In Barnes Group Inc. and Subsidiaries v. Commissioner (No. 13-4298, Nov. 5, 2014), the U.S. Court of Appeals for the Second Circuit affirmed the U.S. Tax Court’s application of the step transaction doctrine to treat a series of transactions as dividend payments from a foreign subsidiary to its U.S. parent. The court also upheld accuracy-related penalties on the related deficiency, determining that the U.S. parent improperly relied on Revenue Ruling 74-503.

Background

Barnes Group Inc. (the “Taxpayer”) is the U.S. parent of a manufacturing enterprise that comprises various domestic and foreign subsidiaries. The Taxpayer wanted to use excess funds and borrowing capacity of a second-tier Singaporean subsidiary (“Singapore”), a controlled foreign corporation (CFC), to expand its operations. To avoid tax on a dividend or loan from Singapore, the Taxpayer implemented a “reinvestment plan” using newly formed financing subsidiaries in Bermuda (“Bermuda”) and Delaware (“Delaware”) to facilitate a tax-free transfer of the excess cash.

The reinvestment plan had two parts. In Part I, the Taxpayer and Singapore transferred foreign currency to Bermuda in exchange for Bermuda stock in Section 351 transactions, then the Taxpayer and Bermuda transferred foreign currency and Bermuda stock to Delaware in exchange for Delaware stock (common for the Taxpayer and preferred for Bermuda), and finally, Delaware converted the foreign currency into U.S. dollars and lent the funds to the Taxpayer. Part II of the plan was similar except that Singapore first borrowed foreign currency from a Singaporean bank before making the Section 351 transfers. After the plan, Singapore and Delaware owned all of the common stock of Bermuda, Bermuda owned all of the preferred stock of Delaware, and Delaware loaned more than $67 million to the Taxpayer.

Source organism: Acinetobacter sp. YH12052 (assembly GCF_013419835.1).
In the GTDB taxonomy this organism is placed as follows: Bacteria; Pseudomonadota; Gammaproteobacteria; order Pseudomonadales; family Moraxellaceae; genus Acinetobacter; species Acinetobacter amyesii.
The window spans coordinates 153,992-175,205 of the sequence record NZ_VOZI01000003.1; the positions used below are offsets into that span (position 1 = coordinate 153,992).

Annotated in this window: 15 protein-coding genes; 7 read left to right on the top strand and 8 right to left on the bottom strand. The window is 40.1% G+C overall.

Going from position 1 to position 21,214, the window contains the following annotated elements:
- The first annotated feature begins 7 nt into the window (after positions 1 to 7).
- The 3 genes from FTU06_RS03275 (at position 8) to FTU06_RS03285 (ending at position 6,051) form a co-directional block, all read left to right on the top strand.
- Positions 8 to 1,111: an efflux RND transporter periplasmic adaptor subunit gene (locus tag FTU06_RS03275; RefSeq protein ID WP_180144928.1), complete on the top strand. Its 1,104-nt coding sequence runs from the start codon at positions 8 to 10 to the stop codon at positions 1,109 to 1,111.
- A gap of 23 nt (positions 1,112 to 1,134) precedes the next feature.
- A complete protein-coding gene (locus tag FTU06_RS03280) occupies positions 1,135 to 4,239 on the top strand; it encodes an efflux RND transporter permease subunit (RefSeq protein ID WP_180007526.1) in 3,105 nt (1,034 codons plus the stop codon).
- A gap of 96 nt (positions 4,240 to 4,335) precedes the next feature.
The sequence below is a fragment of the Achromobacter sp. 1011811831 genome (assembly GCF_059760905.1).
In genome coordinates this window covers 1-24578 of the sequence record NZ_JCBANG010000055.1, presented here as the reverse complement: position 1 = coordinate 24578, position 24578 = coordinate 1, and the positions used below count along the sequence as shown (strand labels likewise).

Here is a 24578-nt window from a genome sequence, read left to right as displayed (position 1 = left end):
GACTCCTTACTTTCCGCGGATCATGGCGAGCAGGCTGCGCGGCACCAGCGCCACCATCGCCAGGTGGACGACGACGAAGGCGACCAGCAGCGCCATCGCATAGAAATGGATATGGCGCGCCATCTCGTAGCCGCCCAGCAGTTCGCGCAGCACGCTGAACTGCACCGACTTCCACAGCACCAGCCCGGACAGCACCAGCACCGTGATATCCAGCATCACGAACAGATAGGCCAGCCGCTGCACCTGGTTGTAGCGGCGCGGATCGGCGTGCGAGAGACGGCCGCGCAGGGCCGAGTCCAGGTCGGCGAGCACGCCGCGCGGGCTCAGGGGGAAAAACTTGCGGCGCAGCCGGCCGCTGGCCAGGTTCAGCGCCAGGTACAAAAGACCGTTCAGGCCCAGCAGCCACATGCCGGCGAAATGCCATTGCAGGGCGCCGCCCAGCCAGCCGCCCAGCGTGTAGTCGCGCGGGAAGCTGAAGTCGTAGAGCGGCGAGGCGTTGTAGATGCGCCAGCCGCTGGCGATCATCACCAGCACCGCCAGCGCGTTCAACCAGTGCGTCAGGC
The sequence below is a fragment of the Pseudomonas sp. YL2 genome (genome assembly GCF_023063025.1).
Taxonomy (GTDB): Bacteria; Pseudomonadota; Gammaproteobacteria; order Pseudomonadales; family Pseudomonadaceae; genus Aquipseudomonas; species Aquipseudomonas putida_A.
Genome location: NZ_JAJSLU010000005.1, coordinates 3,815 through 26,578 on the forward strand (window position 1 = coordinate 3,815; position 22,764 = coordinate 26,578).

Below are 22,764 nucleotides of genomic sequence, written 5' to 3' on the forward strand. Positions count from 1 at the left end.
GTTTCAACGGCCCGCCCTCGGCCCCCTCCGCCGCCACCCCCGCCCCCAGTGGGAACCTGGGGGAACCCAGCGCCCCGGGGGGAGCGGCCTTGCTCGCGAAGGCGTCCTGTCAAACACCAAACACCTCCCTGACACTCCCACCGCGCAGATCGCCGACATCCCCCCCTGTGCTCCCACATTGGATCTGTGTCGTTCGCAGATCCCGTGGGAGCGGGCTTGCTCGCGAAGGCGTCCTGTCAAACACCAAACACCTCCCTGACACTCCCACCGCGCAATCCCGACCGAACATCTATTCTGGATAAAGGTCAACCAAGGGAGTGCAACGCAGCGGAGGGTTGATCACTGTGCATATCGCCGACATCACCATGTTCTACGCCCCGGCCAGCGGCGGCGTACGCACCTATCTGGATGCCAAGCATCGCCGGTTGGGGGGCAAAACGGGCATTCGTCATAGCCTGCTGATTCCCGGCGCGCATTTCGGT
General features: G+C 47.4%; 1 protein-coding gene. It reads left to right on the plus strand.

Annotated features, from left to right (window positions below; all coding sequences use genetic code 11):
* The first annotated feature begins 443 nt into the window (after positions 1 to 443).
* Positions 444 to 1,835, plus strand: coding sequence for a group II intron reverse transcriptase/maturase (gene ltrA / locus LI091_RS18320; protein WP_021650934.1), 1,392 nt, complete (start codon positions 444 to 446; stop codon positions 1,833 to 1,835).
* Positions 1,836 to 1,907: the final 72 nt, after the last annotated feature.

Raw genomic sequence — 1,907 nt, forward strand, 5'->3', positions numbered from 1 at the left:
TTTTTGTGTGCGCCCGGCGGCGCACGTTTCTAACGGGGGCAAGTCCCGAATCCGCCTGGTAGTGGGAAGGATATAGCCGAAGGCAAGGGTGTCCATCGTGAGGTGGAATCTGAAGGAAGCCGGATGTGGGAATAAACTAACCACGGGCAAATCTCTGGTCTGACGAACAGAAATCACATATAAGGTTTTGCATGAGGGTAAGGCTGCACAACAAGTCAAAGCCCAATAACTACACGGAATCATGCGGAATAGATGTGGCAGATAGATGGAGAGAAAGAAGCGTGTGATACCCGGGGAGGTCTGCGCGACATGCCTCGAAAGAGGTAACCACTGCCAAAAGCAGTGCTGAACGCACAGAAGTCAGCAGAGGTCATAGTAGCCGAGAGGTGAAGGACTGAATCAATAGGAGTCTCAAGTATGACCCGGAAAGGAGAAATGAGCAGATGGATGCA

The Taxpayer had obtained an opinion letter stating that the Taxpayer would not have a Section 956 income inclusion because Bermuda’s basis in the Delaware preferred stock was zero, and Section 956 inclusions are limited to the adjusted basis of the investment in U.S. property. The opinion relied on Rev. Rul. 74-503 for support that Bermuda’s basis in the Delaware stock was zero. That ruling involved the exchange of treasury stock for newly issued stock of another corporation in a Section 351 transaction. Applying Section 362, the ruling determined that the bases of treasury and unissued stock are zero, and thus the stock received by each corporation in the exchange was zero. The Taxpayer further argued that Rev. Rul. 2006-2 precluded the IRS from challenging its reasonable reliance on Rev. Rul. 74-503.

The IRS contended that Rev. Rul. 74-503, which applies to a single transaction, was inadequate support for the Taxpayer’s series of integrated transactions. Rather, the reinvestment plan had to be considered as a whole and, applying substance over form principles, the plan should be treated as a dividend or loan from Singapore to the Taxpayer.

Tax Court Decision

The Tax Court (T.C. Memo 2013-109) sided with the IRS. The court found the substance of the reinvestment plan to be a dividend from Singapore to the Taxpayer, applying the step transaction doctrine due to the interdependent nature of the transactions. The Tax Court observed that the Taxpayer had failed to demonstrate that the Taxpayer and its subsidiaries had respected the form of the transactions. The only evidence proffered to show payment of interest on the Delaware loans and dividends on the preferred Delaware stock were tax returns, which the court found insufficient alone.